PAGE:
From Turtle on the Trail, Day 6

August 27th, 2015: Day 6

 

The ride back to Buck road is chipper, as we are excited and reinvigorated by yesterday's rest day.  We have three miles to walk into Keno where we will meet up with Barry and Ron and someone new, a photographer who will be joining with us for the next couple days.

By now, with rest, and under the cover of the trees, three miles is quick and pleasent. The heat of the sun is evenly distributed with breeze in the shade, and the sweet and tart of wild plums. A cowboy on a horse, with a hat, chats on the far side of a pasture with another farmer on a four-wheeler. The cows' voices heave with delight as they eat their breakfast.

Crossing the Klamath River

Big moments are not really that big sometimes. Em just kinda fits with the group, I like her instantly. (No, Dad, she is not Chinese.)  I upload what I can in the library, stretch a bit, grab some energy bars donated graciously by Ron, and we walk out of Keno.

Alex and Dana join us for a few miles of the hike. Mostly to take pictures and video of the Klamath crossing. 

Expectations tend to be wrong so much of the time, it is much easier and maybe saner not to have them. However when they are correct, they can be so satisfying. Perhaps the moment wasn't that big, because the river was so low. There are green streaks of algae waving at me from just under the surface of the water. And in not one hundred steps we are already across it.

But crossing the Klamath River, was the first signs that our momentum was building. A flat of beer from the Caldera brewery was donated, and to me IPAs taste like tree sap congealed onto empty  bug carapices then set on fire, but this one at least starts out with a fresh hint of grapefruit.

<i> Everything changes </i>

The only sign of agriculture is the eveness of the trees as we head out of the city limits, and with public lands surrounding us, a weight seems lifted. We also start ascending into the higher mountains ever so slightly.

The pipeline, starts to converge with the road here. The proposed route of the pipeline had thus far, gone into private lands and the route couldn't intersect until today. We bushwack off of the road a half mile to see what we can see.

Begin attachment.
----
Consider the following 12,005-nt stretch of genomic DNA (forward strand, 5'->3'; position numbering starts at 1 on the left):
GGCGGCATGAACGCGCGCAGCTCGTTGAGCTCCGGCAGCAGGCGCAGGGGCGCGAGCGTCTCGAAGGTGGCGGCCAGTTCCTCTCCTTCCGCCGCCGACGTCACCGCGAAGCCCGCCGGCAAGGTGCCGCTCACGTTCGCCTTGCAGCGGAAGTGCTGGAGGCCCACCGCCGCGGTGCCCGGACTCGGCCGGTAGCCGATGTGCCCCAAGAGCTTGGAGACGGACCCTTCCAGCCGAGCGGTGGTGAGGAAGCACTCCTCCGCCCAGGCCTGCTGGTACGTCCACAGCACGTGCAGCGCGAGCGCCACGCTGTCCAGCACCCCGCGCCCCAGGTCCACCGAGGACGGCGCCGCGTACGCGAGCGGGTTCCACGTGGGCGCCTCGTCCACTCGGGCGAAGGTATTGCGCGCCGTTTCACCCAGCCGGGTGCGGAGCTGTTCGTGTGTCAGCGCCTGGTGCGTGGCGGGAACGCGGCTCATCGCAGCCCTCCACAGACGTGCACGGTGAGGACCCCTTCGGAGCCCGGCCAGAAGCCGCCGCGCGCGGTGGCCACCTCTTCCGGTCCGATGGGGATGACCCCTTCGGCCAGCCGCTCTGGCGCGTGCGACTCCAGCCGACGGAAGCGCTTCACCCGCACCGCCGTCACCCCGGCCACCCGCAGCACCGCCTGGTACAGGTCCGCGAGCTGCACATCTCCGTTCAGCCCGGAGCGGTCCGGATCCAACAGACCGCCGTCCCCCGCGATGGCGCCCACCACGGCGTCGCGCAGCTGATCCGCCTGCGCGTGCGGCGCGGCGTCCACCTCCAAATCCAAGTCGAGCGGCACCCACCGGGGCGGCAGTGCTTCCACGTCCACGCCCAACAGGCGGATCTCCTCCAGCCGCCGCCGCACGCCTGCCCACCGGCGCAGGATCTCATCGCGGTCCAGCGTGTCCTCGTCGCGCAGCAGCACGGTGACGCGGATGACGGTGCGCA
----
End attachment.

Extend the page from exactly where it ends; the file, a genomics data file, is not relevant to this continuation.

Until now, the proposed pipeline route has just been a yellow line on my GPS. Half an inch away from the blue arrow that was us, miles away in forbidden land.

Adorning a little pine, like a badge that its proudly wearing, a little blue placard states that this is Wildlife Habitat. Alex has a pretty funny conversation with the sign makers. Not far away from that spot, Emmalyn has found a wonderful place to stop and eat snacks. 

On the day goes, we drop Alex and Dana off not far from the convergence of flagging and road. They must play musical vehicle chairs. Flagging, flagging and more flagging on little trees, on big trees. Some that are specially labeled, "Killer Tree, " in bright orange plastic tape. 
The difference what invisible lines can take put in perspective of what one imagines what they could have, and what might become. The subtle shifts in the forests, those that are fiber farms, those that had a burn go through, those recently logged, through each property line throughout the day it is pointed at me.

Aspens grow from a single ground root. They shoot up into the air, similar to the way bamboo becomes so prolific.
The campsite is surrounded by Aspens. But I choose to camp away from that area on the first soft place since the beginning of the Hike. The road is near, but only a couple cars rush past in the night. The moon is just getting brighter as I shut my eyes.

 

Turtle 
   Josh Eng
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